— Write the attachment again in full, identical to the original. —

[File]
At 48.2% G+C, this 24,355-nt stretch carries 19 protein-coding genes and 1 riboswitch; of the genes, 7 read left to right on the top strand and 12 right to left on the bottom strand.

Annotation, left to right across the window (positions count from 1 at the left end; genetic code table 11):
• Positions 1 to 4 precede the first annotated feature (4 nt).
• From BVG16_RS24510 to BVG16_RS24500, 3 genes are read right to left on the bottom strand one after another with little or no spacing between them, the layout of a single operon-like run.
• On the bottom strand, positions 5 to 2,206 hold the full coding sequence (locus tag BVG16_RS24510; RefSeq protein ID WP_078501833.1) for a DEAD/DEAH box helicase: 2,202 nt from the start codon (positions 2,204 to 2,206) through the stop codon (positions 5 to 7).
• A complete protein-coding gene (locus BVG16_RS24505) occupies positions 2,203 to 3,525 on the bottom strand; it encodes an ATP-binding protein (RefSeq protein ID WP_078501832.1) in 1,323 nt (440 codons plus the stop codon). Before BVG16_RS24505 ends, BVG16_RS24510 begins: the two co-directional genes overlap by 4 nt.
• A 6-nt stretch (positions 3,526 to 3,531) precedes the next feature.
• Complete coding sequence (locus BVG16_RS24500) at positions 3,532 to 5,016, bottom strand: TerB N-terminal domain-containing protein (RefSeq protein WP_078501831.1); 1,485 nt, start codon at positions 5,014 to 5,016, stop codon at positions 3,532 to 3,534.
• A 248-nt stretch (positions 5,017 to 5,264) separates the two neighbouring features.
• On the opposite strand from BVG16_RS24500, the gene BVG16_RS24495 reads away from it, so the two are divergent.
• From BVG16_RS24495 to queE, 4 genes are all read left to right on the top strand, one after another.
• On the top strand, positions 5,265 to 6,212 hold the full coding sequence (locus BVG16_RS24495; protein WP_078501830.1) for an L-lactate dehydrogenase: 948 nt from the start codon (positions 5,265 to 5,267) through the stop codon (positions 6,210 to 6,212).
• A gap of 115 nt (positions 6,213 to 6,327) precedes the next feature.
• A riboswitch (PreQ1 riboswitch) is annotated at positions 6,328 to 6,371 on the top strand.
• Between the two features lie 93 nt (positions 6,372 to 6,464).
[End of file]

At 48.2% G+C, this 24,355-nt stretch carries 19 protein-coding genes and 1 riboswitch; of the genes, 7 read left to right on the top strand and 12 right to left on the bottom strand.

Annotation, left to right across the window (positions count from 1 at the left end; genetic code table 11):
• Positions 1 to 4 precede the first annotated feature (4 nt).
• From BVG16_RS24510 to BVG16_RS24500, 3 genes are read right to left on the bottom strand one after another with little or no spacing between them, the layout of a single operon-like run.
• On the bottom strand, positions 5 to 2,206 hold the full coding sequence (locus tag BVG16_RS24510; RefSeq protein ID WP_078501833.1) for a DEAD/DEAH box helicase: 2,202 nt from the start codon (positions 2,204 to 2,206) through the stop codon (positions 5 to 7).
• A complete protein-coding gene (locus BVG16_RS24505) occupies positions 2,203 to 3,525 on the bottom strand; it encodes an ATP-binding protein (RefSeq protein ID WP_078501832.1) in 1,323 nt (440 codons plus the stop codon). Before BVG16_RS24505 ends, BVG16_RS24510 begins: the two co-directional genes overlap by 4 nt.
• A 6-nt stretch (positions 3,526 to 3,531) precedes the next feature.
• Complete coding sequence (locus BVG16_RS24500) at positions 3,532 to 5,016, bottom strand: TerB N-terminal domain-containing protein (RefSeq protein WP_078501831.1); 1,485 nt, start codon at positions 5,014 to 5,016, stop codon at positions 3,532 to 3,534.
• A 248-nt stretch (positions 5,017 to 5,264) separates the two neighbouring features.
• On the opposite strand from BVG16_RS24500, the gene BVG16_RS24495 reads away from it, so the two are divergent.
• From BVG16_RS24495 to queE, 4 genes are all read left to right on the top strand, one after another.
• On the top strand, positions 5,265 to 6,212 hold the full coding sequence (locus BVG16_RS24495; protein WP_078501830.1) for an L-lactate dehydrogenase: 948 nt from the start codon (positions 5,265 to 5,267) through the stop codon (positions 6,210 to 6,212).
• A gap of 115 nt (positions 6,213 to 6,327) precedes the next feature.
• A riboswitch (PreQ1 riboswitch) is annotated at positions 6,328 to 6,371 on the top strand.
• Between the two features lie 93 nt (positions 6,372 to 6,464).